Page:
More On Legal & Compliancefrom The Advisor's Professional Library
- Privacy Policies and Rules Whether an RIA is SEC or state-registered, the firm must have policies and procedures in effect to protect clients privacy. Policies and procedures should explicitly require an RIA to send out its privacy notice each year.
- Client Commission Practices and Soft Dollars RIAs should always evaluate whether the products and services they receive from broker-dealers are appropriate. The SEC suggested that an RIAs failure to stay within the scope of the Section 28(e) safe harbor may violate the advisors fiduciary duty to clients, so RIAs must evaluate their soft dollar relationships on a regular basis to ensure they are disclosed properly and that they do not negatively impact the best execution of clients transactions.
The Financial Industry Regulatory Authority (FINRA) on Tuesday released its 2012 regulatory and examination “watch list,” which provides a laundry list of products the regulator will be zeroing in on and warns broker-dealers not to promote products and practices that are meant to beat the market instead of promoting what’s most suitable for investors.
Among the products that top FINRA’s watch list for suitability issues include: residential mortgage-backed securities and commercial mortgage-backed securities; non-traded REITs; municipal securities; complex exchange-traded products; variable annuities; structured products, private placements and life settlements.
FINRA also warned that it would be zeroing in on broker fees and had a heightened focus on branch office inspections.
In a 16-page letter, FINRA said the “challenging economic environment can lead individual retail investors to be susceptible to recommendations to chase yields without necessarily understanding the risk-versus-reward tradeoffs, particularly as more esoteric or complex products find their way into retail portfolios.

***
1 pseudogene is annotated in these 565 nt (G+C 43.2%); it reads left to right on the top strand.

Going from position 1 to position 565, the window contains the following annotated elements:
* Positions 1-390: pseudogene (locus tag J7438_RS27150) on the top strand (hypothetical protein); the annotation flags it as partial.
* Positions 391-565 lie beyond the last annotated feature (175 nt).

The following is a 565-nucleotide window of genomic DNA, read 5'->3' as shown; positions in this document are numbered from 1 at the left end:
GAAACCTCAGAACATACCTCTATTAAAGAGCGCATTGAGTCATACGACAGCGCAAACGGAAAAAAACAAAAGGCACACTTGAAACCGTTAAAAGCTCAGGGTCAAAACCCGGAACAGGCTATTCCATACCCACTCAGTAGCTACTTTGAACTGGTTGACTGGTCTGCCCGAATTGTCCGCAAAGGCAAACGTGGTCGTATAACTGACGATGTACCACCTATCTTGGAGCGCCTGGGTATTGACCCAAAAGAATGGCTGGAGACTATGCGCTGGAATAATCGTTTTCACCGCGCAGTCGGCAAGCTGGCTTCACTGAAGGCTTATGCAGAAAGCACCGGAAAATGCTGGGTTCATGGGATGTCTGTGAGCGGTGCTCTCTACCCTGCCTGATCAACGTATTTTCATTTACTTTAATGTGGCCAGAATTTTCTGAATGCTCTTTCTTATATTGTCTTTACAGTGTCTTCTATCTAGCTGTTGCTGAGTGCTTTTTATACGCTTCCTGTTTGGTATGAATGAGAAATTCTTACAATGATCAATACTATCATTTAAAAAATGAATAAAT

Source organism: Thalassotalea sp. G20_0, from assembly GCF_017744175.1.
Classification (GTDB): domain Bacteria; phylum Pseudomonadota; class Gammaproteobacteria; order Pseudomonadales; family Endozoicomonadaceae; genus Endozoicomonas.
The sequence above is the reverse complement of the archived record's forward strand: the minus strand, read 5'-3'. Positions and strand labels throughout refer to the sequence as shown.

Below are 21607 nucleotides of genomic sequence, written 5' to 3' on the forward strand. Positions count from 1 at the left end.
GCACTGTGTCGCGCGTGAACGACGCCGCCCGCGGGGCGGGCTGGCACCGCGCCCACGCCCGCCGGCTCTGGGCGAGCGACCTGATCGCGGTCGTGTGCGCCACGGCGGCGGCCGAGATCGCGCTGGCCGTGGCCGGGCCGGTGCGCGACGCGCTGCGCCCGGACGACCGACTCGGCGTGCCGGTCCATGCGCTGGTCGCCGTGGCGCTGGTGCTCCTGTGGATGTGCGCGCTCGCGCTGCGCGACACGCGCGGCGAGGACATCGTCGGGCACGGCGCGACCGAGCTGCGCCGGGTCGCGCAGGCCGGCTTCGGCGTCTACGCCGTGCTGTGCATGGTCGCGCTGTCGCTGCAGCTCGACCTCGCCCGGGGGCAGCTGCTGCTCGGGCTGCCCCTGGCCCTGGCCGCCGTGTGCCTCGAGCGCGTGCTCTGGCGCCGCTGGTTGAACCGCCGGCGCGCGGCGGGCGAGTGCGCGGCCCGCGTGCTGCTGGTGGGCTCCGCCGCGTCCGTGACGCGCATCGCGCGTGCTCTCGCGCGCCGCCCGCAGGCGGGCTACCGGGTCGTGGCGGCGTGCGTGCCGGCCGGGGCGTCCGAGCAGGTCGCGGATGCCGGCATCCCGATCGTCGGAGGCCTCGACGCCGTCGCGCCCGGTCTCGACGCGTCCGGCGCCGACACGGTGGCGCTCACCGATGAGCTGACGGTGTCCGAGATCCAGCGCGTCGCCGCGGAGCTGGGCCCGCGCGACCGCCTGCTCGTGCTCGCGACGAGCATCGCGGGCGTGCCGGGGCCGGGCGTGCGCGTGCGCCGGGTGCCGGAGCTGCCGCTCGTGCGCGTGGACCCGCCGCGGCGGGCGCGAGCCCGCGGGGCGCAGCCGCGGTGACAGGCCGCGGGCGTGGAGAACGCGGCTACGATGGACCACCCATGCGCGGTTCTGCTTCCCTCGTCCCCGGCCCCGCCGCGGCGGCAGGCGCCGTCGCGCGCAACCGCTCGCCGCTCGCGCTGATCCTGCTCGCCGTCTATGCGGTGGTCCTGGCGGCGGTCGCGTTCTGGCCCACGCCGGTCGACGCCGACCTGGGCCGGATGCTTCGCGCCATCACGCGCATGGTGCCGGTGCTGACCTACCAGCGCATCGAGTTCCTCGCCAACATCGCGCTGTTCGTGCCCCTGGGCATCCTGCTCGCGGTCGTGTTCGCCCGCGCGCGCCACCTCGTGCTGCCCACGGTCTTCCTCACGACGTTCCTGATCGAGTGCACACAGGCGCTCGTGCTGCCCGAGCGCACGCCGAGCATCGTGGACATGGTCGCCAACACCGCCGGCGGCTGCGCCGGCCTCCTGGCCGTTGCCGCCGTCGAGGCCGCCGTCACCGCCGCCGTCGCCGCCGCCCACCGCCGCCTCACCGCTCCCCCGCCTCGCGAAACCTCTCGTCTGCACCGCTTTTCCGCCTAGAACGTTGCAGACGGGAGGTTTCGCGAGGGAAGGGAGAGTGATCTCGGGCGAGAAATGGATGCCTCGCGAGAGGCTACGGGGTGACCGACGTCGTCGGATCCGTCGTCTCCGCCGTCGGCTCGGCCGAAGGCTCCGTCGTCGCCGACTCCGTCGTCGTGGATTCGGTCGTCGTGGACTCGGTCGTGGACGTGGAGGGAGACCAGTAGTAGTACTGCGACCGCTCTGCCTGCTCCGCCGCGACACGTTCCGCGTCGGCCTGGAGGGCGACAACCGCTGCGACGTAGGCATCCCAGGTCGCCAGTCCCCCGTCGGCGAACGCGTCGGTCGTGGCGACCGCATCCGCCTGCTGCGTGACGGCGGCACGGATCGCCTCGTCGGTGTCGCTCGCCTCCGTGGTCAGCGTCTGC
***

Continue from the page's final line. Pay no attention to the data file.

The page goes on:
FINRA went on to say that the “current environment can exacerbate underlying business-conduct issues that have a detrimental impact on retail investors. Some of our concerns include the full disclosure of material risks, mispricing and overcharging issues, and the suitability of products based on those underlying risks.”
The regulator said that since 2008, the economic environment that investors had faced had steadily contributed to conditions that fostered “an increased risk of aggressive yield chasing, inappropriate sales practices, unsuitable product offerings, and misappropriation and fraud.”
Chief among FINRA’s concerns include the full disclosure of material risks, mispricing and overcharging issues, and the suitability of products based on those underlying risks.
Against this back drop, FINRA said that it is specifically concerned with:
- Yield Chasing – Given the low yields on Treasuries, we are concerned that investors may be inadvertently taking risks that they do not understand or that are inadequately disclosed as they chase yields.
- Liquidity – The lack of a deep secondary trading market for certain investments make them unsuitable for many retail investors who have strong liquidity needs.
- Cash Flow Characteristics – The timing of anticipated cash flows should be in line with investor time horizons.
FINRA also noted that suitability reviews will continue to be important this year, as the new Suitability Rule (FINRA Rule 2111) and Know Your Customer Rule (FINRA Rule 2090) become effective on July 9.
In 2011, FINRA said it also brought cases against several broker-dealers for charging excessive fees in the form of postage and handling charges that were unrelated to actual
As for social media, FINRA says it remains a “top concern” for the regulator as “we continue to receive many questions from firms.”
FINRA noted its Regulatory Notices that have been issued on social media guidance, and pointed to the recordkeeping requirements of Rule 17a-4(b)(4) under the Securities Exchange Act of 1934 (SEA) which remain in effect even when an associated person is using a device for “business as such” communications.
Further, FINRA said, firms must be able to appropriately supervise business communications made using personal devices.